Print this chart to reframe ordinary actions and values Jewishly (and in Hebrew too, even if you don’t know from Hebrew). When you catch your kid doing something good, name it, frame it, praise it. I post a copy in the classroom.
The chart makes it so easy: it names the mitzvah (commandment), the transliteration, the Hebrew term, and “When You Can Refer to It.” I’ve reproduced it here with permission.*
For example: “Common Courtesy/Respect = Derekh Eretz = דֶרֶך אֶרֶץ = When children show respect for each other, as in letting a child get in line.” (Also, table manners, taking turns, not interrupting, etc. It literally means “way of the land,” and it assumes the land is a place where we are considerate of others.)
Even though these basic good actions can be viewed as “universal,” to view them through a Jewish lens and call them by a Jewish name can be powerful building blocks of identity. Are these good actions mitzvot (commandments) or middot (values)? Honestly, I’d have to check each one against a list of the 613 Torah commandments to weed out which are which, and honestly, I do not care to do so at the moment. I’m calling them mitzvot because that what we do for the lower Elementary students where I teach, because it is less confusing, and because the word “mitzvah” needs all the help it can get to define it as more than just a “good deed.”
Folks aim to do mitzvot for many reasons: both here-and-now and world-to-come reasons. I prefer the former. Besides, the Rabbis urge us to do a mitzvah for it’s own sake (lishmah).*
Mitzvot are everywhere. This chart shows the biggies for using with kids. These are things we already do, everyday sorts of things that help people, animals and the world. Any act of kindness or example of social action is also a mitzvah. If we call the mitzvah a mitzvah, we reinforce Jewishness. And if we call the mitzvah by the Hebrew name, we reinforce it even more.
Call an autumn coat drive an act of Malbish Arumim (Clothing the Naked) for example, and suddenly an annual charitable event is Jewish.
Call recycling or re-using trash Bal Tashcheet (Do Not Destroy Needlessly). And if your kid forgoes the casual ripping of leaves off low branches of a nearby tree, he’s practicing Bal Tashcheet. Likewise, when he turns off the water while brushing his teeth, turns off the lights when he leaves the room.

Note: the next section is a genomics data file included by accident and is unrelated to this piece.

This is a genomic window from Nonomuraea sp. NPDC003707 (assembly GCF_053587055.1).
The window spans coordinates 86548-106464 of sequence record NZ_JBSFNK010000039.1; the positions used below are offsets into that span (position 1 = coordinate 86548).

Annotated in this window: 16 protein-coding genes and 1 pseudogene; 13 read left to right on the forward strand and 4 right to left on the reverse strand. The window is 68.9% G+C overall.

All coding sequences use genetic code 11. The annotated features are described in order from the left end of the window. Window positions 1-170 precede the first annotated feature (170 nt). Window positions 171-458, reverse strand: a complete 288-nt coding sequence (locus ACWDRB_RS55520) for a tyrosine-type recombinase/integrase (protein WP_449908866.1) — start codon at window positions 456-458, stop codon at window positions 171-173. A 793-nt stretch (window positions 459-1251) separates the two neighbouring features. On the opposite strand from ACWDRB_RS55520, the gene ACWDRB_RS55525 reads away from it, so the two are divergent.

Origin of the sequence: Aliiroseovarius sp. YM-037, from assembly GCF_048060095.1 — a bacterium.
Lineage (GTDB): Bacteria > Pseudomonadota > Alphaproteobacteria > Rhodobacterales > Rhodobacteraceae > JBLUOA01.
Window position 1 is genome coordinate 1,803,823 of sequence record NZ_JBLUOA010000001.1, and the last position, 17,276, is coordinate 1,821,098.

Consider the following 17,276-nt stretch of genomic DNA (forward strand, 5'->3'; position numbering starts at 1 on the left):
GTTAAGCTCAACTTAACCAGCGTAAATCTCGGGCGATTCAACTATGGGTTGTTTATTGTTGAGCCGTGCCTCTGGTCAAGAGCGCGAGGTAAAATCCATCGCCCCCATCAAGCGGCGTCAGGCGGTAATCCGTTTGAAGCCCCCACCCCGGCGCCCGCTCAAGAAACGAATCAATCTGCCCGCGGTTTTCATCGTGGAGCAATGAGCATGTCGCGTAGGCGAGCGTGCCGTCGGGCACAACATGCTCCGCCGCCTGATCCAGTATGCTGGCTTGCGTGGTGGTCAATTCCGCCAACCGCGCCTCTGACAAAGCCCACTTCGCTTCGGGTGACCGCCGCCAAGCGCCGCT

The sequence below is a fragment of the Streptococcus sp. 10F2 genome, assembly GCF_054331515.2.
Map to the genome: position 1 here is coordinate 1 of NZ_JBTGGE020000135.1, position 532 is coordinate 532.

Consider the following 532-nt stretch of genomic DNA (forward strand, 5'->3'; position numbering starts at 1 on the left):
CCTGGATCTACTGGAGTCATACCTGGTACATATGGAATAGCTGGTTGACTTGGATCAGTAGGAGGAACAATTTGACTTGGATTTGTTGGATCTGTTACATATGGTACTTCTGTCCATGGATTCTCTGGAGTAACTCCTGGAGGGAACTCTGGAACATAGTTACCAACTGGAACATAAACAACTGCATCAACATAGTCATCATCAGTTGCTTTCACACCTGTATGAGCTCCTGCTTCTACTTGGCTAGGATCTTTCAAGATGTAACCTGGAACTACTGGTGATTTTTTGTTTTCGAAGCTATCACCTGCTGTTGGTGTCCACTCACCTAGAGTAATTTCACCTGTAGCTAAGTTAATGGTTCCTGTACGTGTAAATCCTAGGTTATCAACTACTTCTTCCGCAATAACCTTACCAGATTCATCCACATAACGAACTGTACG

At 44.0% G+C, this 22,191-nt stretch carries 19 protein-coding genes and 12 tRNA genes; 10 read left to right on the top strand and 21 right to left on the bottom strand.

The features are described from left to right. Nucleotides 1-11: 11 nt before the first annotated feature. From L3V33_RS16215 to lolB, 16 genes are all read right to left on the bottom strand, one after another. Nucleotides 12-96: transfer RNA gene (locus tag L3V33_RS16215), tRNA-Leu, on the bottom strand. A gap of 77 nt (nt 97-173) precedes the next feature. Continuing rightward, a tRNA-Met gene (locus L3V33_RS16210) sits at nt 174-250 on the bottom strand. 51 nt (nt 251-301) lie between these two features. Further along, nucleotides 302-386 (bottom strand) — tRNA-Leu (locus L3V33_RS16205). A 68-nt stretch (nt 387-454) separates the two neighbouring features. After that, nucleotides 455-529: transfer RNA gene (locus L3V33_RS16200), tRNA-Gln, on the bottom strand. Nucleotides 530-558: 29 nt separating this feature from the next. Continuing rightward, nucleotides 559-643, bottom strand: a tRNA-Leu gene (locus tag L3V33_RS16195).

Name it, frame it and praise it.
*CHART SOURCE: This mitzvah chart is found in the CAJE publication Jewish Values for Growing Outstanding Jewish Children (June 2003) and is from the work of “Machon L’Morim B’reshit,” a “professional development school change initiative for early childhood educators whose goals are to develop Jewishly knowledgeable personnel and educational environments that infuse every aspect of the early childhood experience with Jewish values, concepts and Hebrew vocabulary.” The director of this program, Ilene Vogelstein, granted permission to reproduce the chart. Thanks, Ilene.
The chart used to live on another page at BibleBeltBalabusta, but a reorganization bumped it into oblivion. Hope it can stay here and be of continued service. Not everything is online…
• PJ Library has a nice page with “Jewish Values,” which when clicked will lead you to a list of relevant PJ Library picture books.
• The Jewish Values Finder from the Association of Jewish Libraries lists children’s books that exhibit particular Jewish values. The list of books is not comprehensive, but it is a great place to start. Search by title, etc, but most helpful is to search by value from the English term drop-down menu (“bring peace between people,” for example). They also produced a book: The Jewish Values Finder: A Guide to Values in Jewish Children’s Literature.
• See the article at MyJewishLearning: Classical Understanding About Mitzvot and Their Reasons.